Shastri says that he intends to shutter the Frog on a positive note, with a thank you to Asheville for the many good years. "If it wasn't for the people in this town, I could have never gotten this far. This town is the reason that I've done so well. We had a great run. I would never change anything, honestly."
In other restaurant news, Steak & Wine has closed, taking with it Sadie's Seafood Pub and Steak & Wine's martini bar, Satchel's.
Sadie's was an offshoot of Steak & Wine that opened in 2009, offering a casual seafood pub environment. Many wondered whether it was a good idea to open half a block away from the Lobster Trap, a Hall of Famer in the “Best Seafood” category in Xpress’ annual poll.
“We really feel like we’re offering a completely different product,” S & W’s events director at the time, Leslie Rogers, said of the restaurant’s decision to open the eatery.
Steak & Wine, however, seemed poised to go the distance, offering the only steakhouse of its kind in downtown Asheville.
Steven Moberg purchased and renovated the S&W building in 2007, filed for bankruptcy on Friday, Jan. 14, according to court documents.
On a brighter note
Via e-mail, Elizabeth Sims of the Asheville Independant Restaurant Association acknowledged that the news of restaurants closing is sad. In order to help stimulate the restaurant economy, she says, AIR is "trying to bring a lot of value to the table (pun intended) to help folks feel good about eating out."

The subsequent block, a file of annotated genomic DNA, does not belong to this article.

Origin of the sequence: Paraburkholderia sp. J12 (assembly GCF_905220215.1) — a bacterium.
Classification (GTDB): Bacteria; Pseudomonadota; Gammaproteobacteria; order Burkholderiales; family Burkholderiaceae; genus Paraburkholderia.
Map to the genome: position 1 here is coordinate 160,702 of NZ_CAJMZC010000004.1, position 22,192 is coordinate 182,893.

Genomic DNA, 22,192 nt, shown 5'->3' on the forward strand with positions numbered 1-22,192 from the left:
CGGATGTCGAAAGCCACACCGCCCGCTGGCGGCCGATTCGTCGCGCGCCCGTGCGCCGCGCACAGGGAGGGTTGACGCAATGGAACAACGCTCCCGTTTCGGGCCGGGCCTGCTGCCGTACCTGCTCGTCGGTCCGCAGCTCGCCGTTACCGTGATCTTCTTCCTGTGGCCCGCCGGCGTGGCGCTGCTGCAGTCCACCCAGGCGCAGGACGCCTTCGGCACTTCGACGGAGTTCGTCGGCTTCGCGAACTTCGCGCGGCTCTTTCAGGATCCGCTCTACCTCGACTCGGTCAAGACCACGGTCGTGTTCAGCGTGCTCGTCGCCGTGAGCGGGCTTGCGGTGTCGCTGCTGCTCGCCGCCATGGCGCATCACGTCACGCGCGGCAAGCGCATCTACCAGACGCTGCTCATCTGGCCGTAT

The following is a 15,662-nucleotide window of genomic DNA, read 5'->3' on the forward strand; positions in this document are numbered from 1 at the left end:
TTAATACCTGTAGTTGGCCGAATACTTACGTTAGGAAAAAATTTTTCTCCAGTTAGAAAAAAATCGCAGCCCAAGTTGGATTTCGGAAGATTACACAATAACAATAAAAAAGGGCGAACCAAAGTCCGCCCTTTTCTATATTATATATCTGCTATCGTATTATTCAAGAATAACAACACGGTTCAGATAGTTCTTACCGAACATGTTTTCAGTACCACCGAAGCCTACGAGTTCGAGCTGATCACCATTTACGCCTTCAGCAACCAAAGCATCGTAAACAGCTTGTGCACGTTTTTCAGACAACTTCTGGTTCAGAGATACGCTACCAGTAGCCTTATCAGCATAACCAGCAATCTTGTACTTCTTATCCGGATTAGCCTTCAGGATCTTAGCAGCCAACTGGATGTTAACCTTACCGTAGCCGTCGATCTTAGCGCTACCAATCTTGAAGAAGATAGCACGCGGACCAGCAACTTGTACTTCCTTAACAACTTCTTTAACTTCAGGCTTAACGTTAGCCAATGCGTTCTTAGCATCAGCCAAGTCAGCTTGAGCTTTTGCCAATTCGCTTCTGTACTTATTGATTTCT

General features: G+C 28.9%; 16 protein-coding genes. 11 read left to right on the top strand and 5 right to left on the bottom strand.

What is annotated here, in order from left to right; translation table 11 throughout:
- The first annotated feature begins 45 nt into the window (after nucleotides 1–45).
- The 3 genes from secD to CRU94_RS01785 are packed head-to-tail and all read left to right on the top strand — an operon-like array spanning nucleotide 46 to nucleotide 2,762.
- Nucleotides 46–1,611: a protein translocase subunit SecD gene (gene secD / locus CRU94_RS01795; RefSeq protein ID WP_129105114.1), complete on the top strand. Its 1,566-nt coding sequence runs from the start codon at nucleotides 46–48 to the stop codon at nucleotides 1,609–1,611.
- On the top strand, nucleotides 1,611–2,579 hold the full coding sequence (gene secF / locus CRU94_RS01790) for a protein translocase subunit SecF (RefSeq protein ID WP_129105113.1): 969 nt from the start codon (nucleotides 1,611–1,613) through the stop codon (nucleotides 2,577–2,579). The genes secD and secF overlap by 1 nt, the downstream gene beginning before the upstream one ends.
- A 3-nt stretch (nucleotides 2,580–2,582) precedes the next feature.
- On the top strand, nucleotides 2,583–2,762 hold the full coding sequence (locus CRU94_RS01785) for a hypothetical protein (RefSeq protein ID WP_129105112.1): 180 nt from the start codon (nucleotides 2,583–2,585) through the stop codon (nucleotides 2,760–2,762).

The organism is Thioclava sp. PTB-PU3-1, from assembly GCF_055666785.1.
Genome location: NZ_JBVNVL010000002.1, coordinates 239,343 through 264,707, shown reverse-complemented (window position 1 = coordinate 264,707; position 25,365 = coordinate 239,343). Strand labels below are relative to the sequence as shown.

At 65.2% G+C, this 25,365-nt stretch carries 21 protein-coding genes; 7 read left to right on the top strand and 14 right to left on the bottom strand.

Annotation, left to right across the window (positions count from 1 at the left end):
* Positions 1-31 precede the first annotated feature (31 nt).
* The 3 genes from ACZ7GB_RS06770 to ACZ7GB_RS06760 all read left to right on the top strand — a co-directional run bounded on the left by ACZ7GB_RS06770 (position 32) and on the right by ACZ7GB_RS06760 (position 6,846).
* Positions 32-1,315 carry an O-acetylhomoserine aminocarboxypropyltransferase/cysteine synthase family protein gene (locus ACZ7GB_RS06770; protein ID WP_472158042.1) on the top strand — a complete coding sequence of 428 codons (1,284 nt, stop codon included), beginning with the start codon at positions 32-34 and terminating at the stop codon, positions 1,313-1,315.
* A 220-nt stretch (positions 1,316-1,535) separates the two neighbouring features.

AIR's Taste of Asheville Passport, says Sims, costs $50 and is equal to $600 in buy-one-get-one entree savings, "so it's a heck of a deal."
"We hope folks will visit our website and consider purchasing a passport and supporting our independent restaurant community, especially during this traditionally slower season," she says.
The passport includes deals from Tingles Cafe, Bouchon, the Laughing Seed, City Bakery and more. To get yours, visit airasheville.org.
Good news for people that live outside of the delivery range of non-chain pizza restaurants. Favilla's New York Pizza just opened at 1093 Patton Ave. in unit A, offering delivery within a 10-mile radius.
Andrew Favilla, who owns the New York-style pizzeria with his brother Vinny, is Brooklyn through and through. "I think I brought a taste of New York here with me," he says. "I can't get rid of the accent no matter how hard I try, so I might as well."
Does Favilla have plenty of experience making pizza, Xpress asks? "Oh my God, yeah," he says. He describes standing on a milk crate at eight years old, making pizza in his uncle's corner restaurant. "I was one of those pesky kids that would never leave," he laughs. "I was always there serving, making pizzas. It actually brought more business because it was really good pizza, and nobody could believe a little guy like me was making it, standing on a milk crate to reach the oven."
Favilla's serves a number of specialty pizzas, including a delicious balsamic chicken with breaded chicken cutlets, diced tomatoes, fresh basil, mozzarella and balsamic glaze. Pasta specials include a classic spaghetti with meatballs, baked manicotti and stuffed shells. Favilla also serves traditional strombolis with a ridiculous assortment of meat, including cappicola, salami and sausage with a three-cheese blend.
The restaurant offers delivery, take-out and catering only. And the single slices are the size of your head, perfect for folding and stuffing in your face on the go.
Currently, Favilla's is open seven days a week. For full hours and more information, visit the Favilla's New York Pizza Facebook page or call 225-3032.
— Mackensy Lunsford can be reached at email@example.com